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Why We Cooperate (Boston Review Books) Hardcover – August 28, 2009
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"The work of Tomasello and his colleagues provides the best and most exciting point of entry into a literature that will certainly shape philosophical debates for the years to come." -- Mattia Gallotti, Cambridge University Press
"... the fascinating approach to the question of what makes us human renders this a singularly worthwhile read." -- Publishers Weekly
Top Customer Reviews
Tomasello has been a major contributor to this line of research. His study of how chimpanzees and human teach and learn led him to a model in which, for humans, there is a "shared intentionality" consisting of a tripartite cognition of the form teacher/-learner/object of knowledge, whereas for chimpanzees, there are only a set of dualities, skilled individual-object, unskilled individual-object, skilled individual-unskilled individual. Naturally, without the tripartite episteme, true leaning by imitation cannot occur, and indeed, that is a major conclusion in the literature. See, for instance, Michael Tomasello, Susan Savage-Rumbaugh, and A. C. Kruger (1993) Imitative learning of actions on objects by children, chimpanzees, and enculturated chimpanzees. Child Development 64:1688-1705.Read more ›
As to the book, the first half is a short essay by Tomasello while the second half consists of critiques by Joan B. Silk (How Humans Evolved (Fifth Edition)), Carol S. Dweck (Mindset: The New Psychology of Success), Brian Skyrms (Evolution of the Social Contract) and Elizabeth S. Spelke. I thought all the contributions were good, but I was most drawn to Tomasello's compelling observation that, "The remarkable human capacity for cooperation therefore seems to have evolved mainly for interactions within the local group. Such group-mindedness in cooperation is, perhaps ironically, a major cause of strife and suffering in the world today. The solution - more easily described than attained - is to find new ways to define the group.Read more ›
I also watch a lot of NOVA specials, and frequently the Max Planck institute for social research is featured with some amazing experiment regarding chimpanzees and/or toddlers. This is the institute that Tomasello works for.
Having been piqued by his research I picked up Why We Cooperate which, in only 100 pages, sets out to develop an interesting thesis. He begins with the question: was Hobbes or Rousseau right? Are we born nasty, and brutish, and hardly concerned with others, or are we born angelic and since fallen from grace due to the evolution of civilization? Tomasello is not as radical as Rousseau, he won't damn all of civilization, but he's convinced that we are born mostly altruistic, cooperative, and empathetic (i.e., he sides with Rousseau). He highlights about a dozen studies that reveal just how compassionate and innately concerned children are. He doesn't speculate much on why humans lose their ability to be altruistic, but he does show nearly conclusively that altruism is innate, and not learned. If anything is learned over time, it's how NOT to be altruistic. Society deprives us of our angelic nature. There is one study that really highlights this.Read more ›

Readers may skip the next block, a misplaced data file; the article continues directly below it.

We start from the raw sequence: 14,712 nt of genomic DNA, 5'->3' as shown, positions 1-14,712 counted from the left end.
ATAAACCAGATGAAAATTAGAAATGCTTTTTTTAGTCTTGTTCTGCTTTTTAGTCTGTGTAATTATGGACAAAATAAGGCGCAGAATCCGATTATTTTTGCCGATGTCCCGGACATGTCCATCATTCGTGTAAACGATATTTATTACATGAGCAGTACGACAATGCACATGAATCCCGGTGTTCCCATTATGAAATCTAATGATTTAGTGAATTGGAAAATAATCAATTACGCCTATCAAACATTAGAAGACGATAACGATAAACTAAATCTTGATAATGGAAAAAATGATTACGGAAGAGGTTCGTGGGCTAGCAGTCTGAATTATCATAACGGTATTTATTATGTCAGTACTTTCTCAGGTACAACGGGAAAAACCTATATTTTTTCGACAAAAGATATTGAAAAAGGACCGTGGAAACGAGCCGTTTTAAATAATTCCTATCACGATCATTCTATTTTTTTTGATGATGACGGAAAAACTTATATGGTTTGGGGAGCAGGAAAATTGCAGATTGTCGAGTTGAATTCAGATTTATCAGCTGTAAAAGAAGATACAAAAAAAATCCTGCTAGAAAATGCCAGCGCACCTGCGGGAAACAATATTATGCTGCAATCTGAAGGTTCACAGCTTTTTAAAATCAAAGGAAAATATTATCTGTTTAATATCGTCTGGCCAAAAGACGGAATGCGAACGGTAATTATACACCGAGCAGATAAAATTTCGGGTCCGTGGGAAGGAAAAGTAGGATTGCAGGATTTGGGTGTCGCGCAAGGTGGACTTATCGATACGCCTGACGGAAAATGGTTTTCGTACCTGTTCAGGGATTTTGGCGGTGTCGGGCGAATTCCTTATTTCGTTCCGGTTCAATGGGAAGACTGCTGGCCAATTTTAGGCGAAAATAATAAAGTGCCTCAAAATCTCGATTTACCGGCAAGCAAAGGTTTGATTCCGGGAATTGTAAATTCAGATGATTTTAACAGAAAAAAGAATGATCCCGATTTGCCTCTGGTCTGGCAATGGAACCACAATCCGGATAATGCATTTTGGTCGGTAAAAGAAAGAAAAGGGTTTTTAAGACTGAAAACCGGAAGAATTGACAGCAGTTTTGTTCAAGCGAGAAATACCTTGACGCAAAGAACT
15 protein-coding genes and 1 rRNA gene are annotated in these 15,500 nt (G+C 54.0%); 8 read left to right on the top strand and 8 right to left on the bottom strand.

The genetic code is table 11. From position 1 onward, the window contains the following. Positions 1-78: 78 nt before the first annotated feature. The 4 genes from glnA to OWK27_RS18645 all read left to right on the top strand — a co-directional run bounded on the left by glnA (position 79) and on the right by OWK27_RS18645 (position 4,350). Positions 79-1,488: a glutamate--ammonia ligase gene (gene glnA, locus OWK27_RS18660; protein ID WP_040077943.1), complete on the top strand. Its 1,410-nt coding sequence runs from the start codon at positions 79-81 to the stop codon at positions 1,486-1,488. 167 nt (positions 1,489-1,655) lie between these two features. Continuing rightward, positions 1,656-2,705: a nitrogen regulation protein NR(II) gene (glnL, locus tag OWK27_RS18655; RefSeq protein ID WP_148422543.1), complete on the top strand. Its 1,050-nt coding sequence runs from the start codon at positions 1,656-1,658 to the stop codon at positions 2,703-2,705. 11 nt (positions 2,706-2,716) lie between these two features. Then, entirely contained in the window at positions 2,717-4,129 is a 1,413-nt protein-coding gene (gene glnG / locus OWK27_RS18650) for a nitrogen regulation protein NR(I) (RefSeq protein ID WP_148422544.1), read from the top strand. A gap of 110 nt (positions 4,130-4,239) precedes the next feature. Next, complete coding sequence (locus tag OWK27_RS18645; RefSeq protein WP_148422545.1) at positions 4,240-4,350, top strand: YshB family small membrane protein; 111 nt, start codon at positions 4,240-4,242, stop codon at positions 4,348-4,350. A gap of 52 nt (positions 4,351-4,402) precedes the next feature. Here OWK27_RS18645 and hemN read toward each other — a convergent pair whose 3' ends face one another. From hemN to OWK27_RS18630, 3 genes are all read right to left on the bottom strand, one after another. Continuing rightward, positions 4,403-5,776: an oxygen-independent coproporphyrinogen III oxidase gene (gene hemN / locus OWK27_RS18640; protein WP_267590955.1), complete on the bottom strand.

Most Recent Customer Reviews
Gives a new perspective to community and how we interact. an easy read for complex thoughts.Published 15 months ago by book chic
The psychological and social benefits of cooperation are well known, so this book only rates 4 stars. Yet it is clearly written, well researched, and logical in presentation.Published on October 28, 2013 by J. M. Leighton
I've been study Tomasello for more than 13 years and now have my own students read his work. A great text that succinctly synthesizes the work in this area. Read morePublished on September 6, 2013 by Sacha
Author is seeking a direction others have said better.Not to take away authors experience . I find that Covariation has a lot more to it than author indicates and author seems to... Read morePublished on August 15, 2011 by Scabbard
This book is a good read for anyone interested in human nature. It is divided into two parts. The first part presents Michael Tomasello's hypothesis about human cooperation. Read morePublished on December 24, 2010 by Sally K. Severino